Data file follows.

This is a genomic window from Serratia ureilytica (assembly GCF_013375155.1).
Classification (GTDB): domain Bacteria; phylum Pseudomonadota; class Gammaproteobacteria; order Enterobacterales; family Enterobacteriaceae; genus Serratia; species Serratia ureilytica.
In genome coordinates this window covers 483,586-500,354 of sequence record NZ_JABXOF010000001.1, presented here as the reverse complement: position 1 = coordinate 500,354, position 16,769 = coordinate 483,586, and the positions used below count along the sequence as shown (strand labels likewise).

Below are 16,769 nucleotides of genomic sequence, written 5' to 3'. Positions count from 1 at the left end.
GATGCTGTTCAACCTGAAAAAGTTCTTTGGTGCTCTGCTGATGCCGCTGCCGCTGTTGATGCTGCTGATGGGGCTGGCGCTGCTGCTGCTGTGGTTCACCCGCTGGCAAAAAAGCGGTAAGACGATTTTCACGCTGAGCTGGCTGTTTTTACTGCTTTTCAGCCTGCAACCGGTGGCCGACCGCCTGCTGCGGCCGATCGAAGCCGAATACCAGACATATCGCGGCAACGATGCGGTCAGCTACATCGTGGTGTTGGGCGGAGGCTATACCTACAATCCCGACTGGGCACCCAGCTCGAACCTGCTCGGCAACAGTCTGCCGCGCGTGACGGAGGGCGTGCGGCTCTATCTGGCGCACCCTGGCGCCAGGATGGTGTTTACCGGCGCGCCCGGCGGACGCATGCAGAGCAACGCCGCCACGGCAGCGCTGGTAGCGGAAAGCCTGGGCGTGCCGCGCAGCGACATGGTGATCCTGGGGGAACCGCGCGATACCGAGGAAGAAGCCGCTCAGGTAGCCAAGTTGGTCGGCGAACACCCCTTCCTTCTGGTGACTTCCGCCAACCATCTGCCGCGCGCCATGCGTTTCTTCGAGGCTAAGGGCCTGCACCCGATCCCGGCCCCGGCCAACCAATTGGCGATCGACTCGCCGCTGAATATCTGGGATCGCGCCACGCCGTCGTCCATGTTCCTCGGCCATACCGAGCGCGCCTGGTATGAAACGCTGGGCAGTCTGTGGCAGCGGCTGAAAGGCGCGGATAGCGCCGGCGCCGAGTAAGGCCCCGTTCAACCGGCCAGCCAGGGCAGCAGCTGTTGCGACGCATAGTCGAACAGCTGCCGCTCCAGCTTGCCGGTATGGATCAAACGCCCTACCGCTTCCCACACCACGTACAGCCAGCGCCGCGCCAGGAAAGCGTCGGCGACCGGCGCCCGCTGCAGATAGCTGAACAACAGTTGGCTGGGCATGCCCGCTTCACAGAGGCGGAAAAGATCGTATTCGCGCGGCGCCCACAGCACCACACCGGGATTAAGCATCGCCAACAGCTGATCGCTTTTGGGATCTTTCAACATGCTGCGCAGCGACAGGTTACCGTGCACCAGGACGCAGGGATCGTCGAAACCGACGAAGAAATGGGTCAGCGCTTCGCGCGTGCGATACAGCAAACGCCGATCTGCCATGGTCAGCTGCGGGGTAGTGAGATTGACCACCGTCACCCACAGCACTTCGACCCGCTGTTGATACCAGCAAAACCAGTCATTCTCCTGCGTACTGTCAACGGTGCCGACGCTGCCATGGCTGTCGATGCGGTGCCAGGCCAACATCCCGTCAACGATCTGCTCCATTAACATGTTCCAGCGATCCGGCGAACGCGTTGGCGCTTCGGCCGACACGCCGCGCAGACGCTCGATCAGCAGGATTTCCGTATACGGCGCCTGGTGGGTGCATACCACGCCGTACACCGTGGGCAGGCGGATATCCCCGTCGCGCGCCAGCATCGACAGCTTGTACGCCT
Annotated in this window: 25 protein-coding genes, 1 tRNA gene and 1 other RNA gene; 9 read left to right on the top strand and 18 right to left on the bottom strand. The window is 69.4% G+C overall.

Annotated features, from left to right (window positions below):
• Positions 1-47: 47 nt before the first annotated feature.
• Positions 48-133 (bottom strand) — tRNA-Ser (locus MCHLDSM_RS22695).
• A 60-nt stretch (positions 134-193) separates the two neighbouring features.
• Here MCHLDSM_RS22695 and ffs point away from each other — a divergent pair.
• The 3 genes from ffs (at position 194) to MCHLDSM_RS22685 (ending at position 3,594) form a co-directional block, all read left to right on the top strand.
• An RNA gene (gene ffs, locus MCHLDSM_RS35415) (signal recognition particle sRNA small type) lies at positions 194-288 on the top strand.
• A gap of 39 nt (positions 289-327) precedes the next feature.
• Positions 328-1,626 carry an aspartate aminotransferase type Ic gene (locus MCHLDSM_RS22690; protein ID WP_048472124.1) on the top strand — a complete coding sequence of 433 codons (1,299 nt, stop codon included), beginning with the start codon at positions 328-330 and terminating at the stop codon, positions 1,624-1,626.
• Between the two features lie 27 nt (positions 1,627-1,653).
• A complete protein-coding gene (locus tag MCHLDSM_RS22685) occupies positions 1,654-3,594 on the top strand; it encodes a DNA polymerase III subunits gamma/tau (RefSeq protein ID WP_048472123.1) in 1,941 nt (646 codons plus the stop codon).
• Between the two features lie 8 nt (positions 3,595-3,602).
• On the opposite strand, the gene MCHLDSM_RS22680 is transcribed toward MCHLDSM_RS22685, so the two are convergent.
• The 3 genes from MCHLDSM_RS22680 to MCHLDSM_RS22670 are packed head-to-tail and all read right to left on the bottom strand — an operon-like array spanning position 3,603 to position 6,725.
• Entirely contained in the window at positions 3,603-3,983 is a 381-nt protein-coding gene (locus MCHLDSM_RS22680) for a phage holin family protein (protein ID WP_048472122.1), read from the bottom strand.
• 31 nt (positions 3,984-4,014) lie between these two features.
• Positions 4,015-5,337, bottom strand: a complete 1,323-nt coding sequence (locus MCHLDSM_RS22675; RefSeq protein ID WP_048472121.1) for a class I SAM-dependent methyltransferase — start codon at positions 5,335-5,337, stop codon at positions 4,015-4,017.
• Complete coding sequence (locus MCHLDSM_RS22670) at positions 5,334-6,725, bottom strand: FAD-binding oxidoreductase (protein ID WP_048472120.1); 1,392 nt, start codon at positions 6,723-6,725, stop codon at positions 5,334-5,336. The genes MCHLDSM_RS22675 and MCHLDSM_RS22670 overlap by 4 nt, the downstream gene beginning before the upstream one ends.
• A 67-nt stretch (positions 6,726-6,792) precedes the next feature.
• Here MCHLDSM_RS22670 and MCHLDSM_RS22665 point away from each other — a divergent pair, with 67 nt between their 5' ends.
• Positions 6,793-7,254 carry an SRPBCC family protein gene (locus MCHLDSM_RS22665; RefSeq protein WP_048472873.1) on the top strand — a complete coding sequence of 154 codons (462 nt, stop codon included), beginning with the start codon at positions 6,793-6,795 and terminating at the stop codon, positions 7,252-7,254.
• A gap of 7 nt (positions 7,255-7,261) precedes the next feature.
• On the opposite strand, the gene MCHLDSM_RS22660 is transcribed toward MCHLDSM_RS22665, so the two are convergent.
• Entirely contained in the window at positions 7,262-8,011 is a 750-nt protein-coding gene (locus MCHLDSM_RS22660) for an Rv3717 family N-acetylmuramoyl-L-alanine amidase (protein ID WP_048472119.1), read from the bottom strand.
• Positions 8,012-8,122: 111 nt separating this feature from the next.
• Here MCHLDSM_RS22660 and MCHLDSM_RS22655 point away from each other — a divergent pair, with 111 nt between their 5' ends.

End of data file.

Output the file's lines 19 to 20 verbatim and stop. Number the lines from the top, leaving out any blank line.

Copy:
• On the opposite strand, the gene MCHLDSM_RS22680 is transcribed toward MCHLDSM_RS22685, so the two are convergent.
• The 3 genes from MCHLDSM_RS22680 to MCHLDSM_RS22670 are packed head-to-tail and all read right to left on the bottom strand — an operon-like array spanning position 3,603 to position 6,725.